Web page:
April 22, 2014
By Benét J. Wilson
Key members of the California legislature received visits from AOPA Western Pacific Regional Manager John Pfeifer last week to discuss a state Department of Parks and Recreation proposal to regulate overflight of parks.
The Department of Parks and Recreation amended draft regulation would prohibit aircraft from flying lower than 2,000 feet agl in wilderness areas or lower than 500 feet agl in cultural preserves or natural preserves. The regulation conflicts with preemptive federal regulations and would have far-reaching effects and implications for general aviation pilots, says an April 4 letter written to the Department of Parks and Recreation by Melissa McCaffrey, AOPA’s senior government analyst of air traffic services.
Pfeifer met with the staffs of the chairs and vice chairs of the Senate Natural Resources and Water Committee and the Assembly Natural Resources Committee, where he gave briefings on the proposal. He emphasized that the FAA has the sole authority to regulate airspace, and delivered copies of AOPA’s April 4 letter commenting on the proposal. He also explained the impact of the proposed rules, should they be adopted, on general aviation.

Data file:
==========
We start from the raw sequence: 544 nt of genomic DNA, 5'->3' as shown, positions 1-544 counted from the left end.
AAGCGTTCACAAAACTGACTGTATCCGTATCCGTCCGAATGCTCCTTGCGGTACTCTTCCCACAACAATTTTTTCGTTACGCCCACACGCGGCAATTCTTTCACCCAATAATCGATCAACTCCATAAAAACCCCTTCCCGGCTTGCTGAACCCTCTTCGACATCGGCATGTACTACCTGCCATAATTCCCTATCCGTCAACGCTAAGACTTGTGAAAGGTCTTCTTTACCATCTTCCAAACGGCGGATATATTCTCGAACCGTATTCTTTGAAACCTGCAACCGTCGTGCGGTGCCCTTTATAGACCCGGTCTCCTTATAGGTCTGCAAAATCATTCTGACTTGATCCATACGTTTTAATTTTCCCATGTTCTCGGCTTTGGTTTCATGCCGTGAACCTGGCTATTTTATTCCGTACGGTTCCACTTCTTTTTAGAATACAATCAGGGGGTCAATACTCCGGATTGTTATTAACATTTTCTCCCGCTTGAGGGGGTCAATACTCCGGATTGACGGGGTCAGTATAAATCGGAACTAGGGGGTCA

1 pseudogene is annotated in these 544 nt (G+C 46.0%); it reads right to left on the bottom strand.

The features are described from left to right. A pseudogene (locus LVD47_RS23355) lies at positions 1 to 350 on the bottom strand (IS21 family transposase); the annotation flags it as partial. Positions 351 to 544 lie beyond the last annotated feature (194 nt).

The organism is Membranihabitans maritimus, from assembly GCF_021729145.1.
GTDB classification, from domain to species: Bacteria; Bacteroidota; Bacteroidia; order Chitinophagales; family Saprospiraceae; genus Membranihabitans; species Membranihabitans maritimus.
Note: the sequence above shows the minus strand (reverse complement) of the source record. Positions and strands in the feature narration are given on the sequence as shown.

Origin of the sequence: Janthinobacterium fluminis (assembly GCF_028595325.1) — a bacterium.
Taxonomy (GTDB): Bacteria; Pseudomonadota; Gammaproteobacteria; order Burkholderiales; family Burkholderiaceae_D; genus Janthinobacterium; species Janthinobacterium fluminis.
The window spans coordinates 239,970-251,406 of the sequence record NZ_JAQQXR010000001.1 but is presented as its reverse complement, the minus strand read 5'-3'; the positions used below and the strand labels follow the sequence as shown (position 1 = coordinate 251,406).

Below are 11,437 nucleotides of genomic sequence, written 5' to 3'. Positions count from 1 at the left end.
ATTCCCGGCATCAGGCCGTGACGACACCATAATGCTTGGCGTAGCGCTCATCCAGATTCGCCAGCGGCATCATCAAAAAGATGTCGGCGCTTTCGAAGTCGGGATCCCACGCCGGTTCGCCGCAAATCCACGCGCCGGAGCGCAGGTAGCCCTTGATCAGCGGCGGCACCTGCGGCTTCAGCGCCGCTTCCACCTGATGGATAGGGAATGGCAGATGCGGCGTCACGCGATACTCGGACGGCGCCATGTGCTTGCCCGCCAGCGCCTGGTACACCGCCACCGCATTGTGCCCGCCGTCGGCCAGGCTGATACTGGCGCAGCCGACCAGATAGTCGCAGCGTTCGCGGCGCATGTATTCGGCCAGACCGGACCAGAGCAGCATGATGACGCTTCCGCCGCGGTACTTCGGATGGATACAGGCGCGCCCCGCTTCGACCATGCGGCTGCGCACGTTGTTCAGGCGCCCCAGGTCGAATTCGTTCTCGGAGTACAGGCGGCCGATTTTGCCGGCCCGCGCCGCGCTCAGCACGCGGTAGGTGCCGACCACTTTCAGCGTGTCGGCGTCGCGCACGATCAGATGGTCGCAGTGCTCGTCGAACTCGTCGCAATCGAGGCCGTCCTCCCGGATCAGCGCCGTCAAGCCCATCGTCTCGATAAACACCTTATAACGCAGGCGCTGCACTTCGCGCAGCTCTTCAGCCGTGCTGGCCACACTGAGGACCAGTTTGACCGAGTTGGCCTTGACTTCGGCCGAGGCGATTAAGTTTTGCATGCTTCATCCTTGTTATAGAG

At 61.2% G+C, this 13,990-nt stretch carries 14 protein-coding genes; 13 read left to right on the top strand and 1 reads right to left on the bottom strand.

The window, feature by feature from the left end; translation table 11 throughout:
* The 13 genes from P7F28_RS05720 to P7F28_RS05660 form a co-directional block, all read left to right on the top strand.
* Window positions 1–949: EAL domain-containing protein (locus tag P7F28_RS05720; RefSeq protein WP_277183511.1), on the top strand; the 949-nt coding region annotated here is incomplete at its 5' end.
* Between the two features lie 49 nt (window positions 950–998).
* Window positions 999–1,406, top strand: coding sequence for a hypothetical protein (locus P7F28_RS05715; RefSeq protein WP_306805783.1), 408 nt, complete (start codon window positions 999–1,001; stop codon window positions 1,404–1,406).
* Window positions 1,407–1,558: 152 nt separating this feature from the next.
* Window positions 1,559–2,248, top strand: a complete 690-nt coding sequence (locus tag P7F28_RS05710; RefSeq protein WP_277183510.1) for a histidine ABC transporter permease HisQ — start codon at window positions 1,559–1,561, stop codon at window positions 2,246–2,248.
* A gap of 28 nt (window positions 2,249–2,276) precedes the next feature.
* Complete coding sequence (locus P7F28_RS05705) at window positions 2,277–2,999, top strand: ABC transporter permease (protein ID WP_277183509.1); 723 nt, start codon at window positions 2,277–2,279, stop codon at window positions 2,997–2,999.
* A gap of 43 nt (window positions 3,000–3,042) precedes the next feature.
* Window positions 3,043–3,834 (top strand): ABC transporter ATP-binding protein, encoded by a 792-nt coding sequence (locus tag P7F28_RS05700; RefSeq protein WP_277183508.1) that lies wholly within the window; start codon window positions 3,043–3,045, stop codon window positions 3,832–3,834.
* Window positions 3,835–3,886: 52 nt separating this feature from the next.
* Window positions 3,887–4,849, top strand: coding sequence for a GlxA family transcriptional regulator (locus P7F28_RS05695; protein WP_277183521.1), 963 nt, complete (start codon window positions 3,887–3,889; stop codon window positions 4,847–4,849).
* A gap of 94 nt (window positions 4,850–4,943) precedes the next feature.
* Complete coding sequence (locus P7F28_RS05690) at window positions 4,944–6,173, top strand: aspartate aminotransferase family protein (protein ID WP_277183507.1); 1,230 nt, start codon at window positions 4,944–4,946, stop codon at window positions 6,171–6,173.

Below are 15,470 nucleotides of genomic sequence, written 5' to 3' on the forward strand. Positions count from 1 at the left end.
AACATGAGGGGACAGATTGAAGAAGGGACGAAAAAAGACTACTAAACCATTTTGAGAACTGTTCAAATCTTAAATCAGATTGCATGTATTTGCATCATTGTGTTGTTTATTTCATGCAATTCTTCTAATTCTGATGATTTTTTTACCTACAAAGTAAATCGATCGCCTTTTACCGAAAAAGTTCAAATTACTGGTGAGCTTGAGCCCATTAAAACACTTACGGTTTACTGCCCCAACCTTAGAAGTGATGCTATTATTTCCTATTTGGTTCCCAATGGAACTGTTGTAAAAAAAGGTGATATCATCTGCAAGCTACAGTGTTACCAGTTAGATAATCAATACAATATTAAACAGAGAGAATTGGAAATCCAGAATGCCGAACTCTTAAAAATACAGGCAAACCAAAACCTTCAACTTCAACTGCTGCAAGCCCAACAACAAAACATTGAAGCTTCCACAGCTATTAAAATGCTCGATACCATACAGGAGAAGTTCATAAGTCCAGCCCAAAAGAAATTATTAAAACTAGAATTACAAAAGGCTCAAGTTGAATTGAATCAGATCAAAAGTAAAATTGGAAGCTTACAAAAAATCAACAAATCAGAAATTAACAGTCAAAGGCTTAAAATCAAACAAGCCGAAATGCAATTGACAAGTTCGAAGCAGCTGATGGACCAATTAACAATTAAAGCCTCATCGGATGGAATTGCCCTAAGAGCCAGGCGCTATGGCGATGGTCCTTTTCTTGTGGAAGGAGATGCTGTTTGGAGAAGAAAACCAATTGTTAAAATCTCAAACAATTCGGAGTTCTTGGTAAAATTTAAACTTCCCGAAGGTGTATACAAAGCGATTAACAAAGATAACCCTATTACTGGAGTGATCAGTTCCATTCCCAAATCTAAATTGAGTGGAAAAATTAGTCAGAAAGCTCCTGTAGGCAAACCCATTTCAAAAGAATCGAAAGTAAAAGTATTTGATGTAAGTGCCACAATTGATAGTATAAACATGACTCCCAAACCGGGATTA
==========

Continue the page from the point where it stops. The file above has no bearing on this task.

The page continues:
The Department of Parks and Recreation is currently reviewing comments submitted in response to the amended draft regulation. A final regulation has not yet been issued.
AOPA eNewsletter and Social Media Editor Benét J. Wilson joined AOPA in 2011. She is working on her private pilot certificate.
Getting the job done on the local and national levels requires long-term planning, a hands-on approach, and keeping the effort moving, said Sean Collins, AOPA’s Eastern regional manager.
USA Today has offered its readers sensationalistic and incomplete journalism with its latest story targeting general aviation, according to AOPA. The Oct. 28 article purports to examine the potential for post-crash aircraft fires.
The FAA must address the serious concerns of the general aviation industry before pushing ahead with a 2020 ADS-B mandate, AOPA told the FAA administrator.
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